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Kitten Age Chart: How to Tell How Old a Kitten Is

If you have recently adopted a kitten, it's important to be prepared for their changing needs. As kittens grow and develop, their requirements will vary on a weekly basis, so it is crucial to be able to determine their approximate age. Our veterinarians in Somerset provide useful insights on how to accurately assess the age of your kitten.

Why It's Important To Identify A Kittens Age

If you have recently rescued a kitten, it is crucial to determine its age as soon as possible, as their needs change rapidly during their early stages of life. The requirements of a one-week-old kitten are vastly different from those of a four-week-old kitten.

How To Tell A Kittens Age

While we will get into more detail later in the post, here are 4 simple steps you can follow to get a pretty good estimate of your kitten's age:

1. Look at their teeth

It can be difficult to determine a kitten's age based on their teeth. However, there are some general guidelines that can help. Baby teeth usually start to appear when a kitten is around three weeks old, and permanent teeth emerge around three to four months. The middle incisors are the first to show up at around 14 weeks, followed by the second and third incisors at approximately 15 and 16 weeks.

Since kitten teeth are tiny, it can be challenging to distinguish between baby teeth and permanent teeth. It's easier to compare them side by side. Baby teeth are slightly smaller and have pointed tips, while permanent teeth are a bit wider and have flat edges.

    2. Check your kitten's weight

    A kitten’s weight in pounds roughly corresponds to his age in months, and he will gain weight at a relatively predictable rate until about five months of age. As long as a kitten is in good body condition, you can safely guess that a one-pound kitten is about four weeks old and a three-pound kitten is about 12 weeks old.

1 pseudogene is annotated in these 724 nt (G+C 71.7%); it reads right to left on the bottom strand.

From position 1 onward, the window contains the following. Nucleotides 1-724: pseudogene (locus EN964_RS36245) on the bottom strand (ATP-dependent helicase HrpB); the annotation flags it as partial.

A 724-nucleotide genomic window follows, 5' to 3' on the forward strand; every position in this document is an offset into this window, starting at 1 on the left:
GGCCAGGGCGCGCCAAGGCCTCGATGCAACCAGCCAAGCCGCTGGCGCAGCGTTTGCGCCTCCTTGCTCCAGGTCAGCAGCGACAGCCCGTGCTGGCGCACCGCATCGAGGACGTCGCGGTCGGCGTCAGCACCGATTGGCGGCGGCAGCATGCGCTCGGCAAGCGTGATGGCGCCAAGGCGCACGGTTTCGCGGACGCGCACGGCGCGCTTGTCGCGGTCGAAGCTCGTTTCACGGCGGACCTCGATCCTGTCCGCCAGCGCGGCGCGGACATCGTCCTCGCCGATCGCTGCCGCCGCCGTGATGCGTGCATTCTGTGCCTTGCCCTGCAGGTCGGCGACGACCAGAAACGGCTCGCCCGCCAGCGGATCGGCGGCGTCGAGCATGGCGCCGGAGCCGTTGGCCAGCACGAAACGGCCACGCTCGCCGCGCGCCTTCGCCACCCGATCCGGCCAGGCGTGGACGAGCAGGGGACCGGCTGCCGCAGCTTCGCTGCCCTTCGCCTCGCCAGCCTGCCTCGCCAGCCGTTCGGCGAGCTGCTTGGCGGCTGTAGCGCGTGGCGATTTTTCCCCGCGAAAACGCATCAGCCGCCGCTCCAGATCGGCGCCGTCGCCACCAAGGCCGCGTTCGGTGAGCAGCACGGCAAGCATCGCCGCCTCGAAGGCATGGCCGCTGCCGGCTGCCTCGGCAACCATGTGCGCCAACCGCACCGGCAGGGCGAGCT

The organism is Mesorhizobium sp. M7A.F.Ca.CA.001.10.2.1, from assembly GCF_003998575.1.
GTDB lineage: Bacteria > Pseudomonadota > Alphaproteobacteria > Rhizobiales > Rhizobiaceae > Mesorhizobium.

3. Whether they have opened their eyes or not

    Kittens are born with their eyes closed, and they don’t open until about 10 days of age.

    4. Are they walking around or playing

    Most kittens start walking around three weeks of age but take a little longer to gain their coordination. You can be comfortable saying a kitten who is walking pretty well and playing is at least four weeks of age.

    Development & Behavioral Milestones

    If you want to know the age of your new kitten accurately, it's recommended to take them to a vet for a checkup. Your vet will be able to determine the age of your kitten more accurately, and you can also use some milestones to get an estimated age. These milestones can be used as a "kitten age chart" to give you a better idea of how old your kitten is.

    New Born

    • Still have their eyes closed, their ears folded and the umbilical cord still attached.
    • They are still unable to see or hear.
    • Nose and paws might be pink in color.
    • Weight roughly 50-150 grams.
    • Low body temperature, usually around 95-97 degrees.

    One Week Old